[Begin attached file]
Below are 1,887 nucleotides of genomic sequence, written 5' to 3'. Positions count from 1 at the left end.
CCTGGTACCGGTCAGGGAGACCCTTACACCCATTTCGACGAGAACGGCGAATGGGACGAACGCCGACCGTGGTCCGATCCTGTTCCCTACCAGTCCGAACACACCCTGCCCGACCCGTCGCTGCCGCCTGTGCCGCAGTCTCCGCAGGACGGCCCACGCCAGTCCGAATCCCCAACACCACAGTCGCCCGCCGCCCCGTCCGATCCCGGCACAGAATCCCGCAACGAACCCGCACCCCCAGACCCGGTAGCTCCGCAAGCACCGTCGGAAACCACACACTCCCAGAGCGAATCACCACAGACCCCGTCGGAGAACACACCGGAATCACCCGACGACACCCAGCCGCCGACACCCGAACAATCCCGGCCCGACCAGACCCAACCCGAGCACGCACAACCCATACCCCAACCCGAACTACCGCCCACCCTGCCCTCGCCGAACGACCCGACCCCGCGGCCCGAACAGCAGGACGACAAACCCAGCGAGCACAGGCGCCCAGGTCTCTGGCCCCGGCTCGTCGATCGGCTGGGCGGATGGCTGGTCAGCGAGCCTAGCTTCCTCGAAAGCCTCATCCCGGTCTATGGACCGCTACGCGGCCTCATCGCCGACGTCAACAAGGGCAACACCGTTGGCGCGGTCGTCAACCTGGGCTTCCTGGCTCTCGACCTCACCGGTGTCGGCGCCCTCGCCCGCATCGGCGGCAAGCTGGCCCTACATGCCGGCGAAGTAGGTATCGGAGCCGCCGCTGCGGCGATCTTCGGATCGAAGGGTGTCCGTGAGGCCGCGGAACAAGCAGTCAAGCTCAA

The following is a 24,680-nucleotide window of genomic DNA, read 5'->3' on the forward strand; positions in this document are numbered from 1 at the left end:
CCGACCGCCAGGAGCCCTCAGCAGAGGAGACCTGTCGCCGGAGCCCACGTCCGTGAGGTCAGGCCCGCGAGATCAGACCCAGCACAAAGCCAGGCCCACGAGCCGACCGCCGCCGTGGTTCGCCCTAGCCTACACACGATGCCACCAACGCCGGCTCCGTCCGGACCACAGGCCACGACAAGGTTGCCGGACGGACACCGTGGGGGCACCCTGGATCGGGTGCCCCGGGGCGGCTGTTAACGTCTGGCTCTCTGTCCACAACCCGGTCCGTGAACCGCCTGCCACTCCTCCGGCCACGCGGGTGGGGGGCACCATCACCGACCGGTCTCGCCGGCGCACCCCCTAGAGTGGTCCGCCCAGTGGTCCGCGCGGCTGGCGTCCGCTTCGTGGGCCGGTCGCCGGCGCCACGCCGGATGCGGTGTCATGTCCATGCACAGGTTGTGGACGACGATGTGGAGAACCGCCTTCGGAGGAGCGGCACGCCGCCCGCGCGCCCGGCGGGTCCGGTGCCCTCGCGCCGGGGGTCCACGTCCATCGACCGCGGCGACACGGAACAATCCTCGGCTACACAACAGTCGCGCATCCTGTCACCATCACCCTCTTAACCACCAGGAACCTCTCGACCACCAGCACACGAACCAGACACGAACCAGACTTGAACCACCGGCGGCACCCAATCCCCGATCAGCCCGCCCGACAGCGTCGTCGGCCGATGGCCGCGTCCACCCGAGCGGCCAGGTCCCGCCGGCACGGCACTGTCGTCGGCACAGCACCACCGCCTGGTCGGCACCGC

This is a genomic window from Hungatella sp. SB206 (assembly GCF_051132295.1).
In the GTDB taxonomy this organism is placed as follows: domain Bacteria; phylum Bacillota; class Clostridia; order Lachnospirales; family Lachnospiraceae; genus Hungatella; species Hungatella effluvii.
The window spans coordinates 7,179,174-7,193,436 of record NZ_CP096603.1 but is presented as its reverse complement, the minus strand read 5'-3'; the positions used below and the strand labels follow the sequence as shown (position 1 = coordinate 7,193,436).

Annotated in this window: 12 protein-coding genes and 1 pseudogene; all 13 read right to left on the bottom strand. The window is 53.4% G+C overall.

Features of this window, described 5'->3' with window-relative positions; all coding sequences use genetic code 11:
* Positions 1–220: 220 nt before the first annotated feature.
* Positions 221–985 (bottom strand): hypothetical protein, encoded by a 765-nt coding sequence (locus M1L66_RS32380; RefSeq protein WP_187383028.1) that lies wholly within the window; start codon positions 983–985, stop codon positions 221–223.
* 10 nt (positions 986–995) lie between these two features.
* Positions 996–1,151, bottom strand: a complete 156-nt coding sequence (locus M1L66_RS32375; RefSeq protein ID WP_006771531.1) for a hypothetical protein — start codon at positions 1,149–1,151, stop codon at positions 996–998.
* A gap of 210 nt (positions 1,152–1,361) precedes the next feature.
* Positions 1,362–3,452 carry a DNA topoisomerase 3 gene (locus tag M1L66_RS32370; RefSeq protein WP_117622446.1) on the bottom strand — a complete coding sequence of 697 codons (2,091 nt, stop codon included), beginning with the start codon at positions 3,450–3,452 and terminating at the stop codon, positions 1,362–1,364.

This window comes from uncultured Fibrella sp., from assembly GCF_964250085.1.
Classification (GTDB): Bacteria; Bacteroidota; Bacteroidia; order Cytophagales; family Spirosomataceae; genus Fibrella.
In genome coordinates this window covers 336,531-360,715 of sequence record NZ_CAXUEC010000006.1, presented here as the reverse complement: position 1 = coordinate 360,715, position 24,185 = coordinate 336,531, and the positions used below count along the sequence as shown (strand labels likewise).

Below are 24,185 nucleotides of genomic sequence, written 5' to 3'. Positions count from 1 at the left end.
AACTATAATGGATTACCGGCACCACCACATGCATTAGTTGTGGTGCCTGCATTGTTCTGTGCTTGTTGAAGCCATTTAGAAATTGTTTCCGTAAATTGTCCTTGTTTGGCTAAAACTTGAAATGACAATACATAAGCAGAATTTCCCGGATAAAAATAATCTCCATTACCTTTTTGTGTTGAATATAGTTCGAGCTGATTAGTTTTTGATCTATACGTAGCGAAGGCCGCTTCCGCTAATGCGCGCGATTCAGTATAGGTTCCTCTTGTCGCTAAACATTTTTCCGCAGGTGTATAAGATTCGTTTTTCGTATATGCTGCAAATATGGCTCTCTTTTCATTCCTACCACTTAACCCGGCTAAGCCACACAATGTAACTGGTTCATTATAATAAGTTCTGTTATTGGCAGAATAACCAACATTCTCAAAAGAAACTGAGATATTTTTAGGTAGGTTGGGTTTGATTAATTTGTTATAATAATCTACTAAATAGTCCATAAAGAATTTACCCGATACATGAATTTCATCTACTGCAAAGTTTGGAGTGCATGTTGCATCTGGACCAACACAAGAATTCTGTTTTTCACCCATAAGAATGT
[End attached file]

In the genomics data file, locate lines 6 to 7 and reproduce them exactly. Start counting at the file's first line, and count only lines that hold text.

In the GTDB taxonomy this organism is placed as follows: domain Bacteria; phylum Bacillota; class Clostridia; order Lachnospirales; family Lachnospiraceae; genus Hungatella; species Hungatella effluvii.
The window spans coordinates 7,179,174-7,193,436 of record NZ_CP096603.1 but is presented as its reverse complement, the minus strand read 5'-3'; the positions used below and the strand labels follow the sequence as shown (position 1 = coordinate 7,193,436).